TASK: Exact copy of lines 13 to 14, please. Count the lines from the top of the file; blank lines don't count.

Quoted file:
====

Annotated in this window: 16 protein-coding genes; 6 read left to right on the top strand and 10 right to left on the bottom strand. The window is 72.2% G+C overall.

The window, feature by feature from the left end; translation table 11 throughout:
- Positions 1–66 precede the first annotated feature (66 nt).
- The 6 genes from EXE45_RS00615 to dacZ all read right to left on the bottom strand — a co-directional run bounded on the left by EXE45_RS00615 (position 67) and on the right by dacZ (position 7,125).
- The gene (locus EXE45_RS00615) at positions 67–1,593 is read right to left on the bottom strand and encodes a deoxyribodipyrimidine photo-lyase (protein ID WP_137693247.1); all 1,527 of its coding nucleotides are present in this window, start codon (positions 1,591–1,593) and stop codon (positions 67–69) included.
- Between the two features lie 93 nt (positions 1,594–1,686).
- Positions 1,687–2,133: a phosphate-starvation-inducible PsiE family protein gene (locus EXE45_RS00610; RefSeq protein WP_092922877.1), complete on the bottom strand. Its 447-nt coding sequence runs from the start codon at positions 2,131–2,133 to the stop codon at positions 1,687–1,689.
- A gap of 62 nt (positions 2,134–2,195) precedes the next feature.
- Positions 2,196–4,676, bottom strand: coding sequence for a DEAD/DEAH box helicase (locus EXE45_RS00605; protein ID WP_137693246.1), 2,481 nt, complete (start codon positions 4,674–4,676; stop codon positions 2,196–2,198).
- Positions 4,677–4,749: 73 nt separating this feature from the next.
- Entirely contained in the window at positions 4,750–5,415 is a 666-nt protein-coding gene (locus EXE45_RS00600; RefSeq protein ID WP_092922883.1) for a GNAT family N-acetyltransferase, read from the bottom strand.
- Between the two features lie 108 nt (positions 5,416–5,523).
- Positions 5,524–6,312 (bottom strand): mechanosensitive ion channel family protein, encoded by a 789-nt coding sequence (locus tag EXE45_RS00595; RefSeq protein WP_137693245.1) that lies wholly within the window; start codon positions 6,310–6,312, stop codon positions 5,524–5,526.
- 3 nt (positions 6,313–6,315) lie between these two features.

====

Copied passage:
- Positions 5,524–6,312 (bottom strand): mechanosensitive ion channel family protein, encoded by a 789-nt coding sequence (locus tag EXE45_RS00595; RefSeq protein WP_137693245.1) that lies wholly within the window; start codon positions 6,310–6,312, stop codon positions 5,524–5,526.
- 3 nt (positions 6,313–6,315) lie between these two features.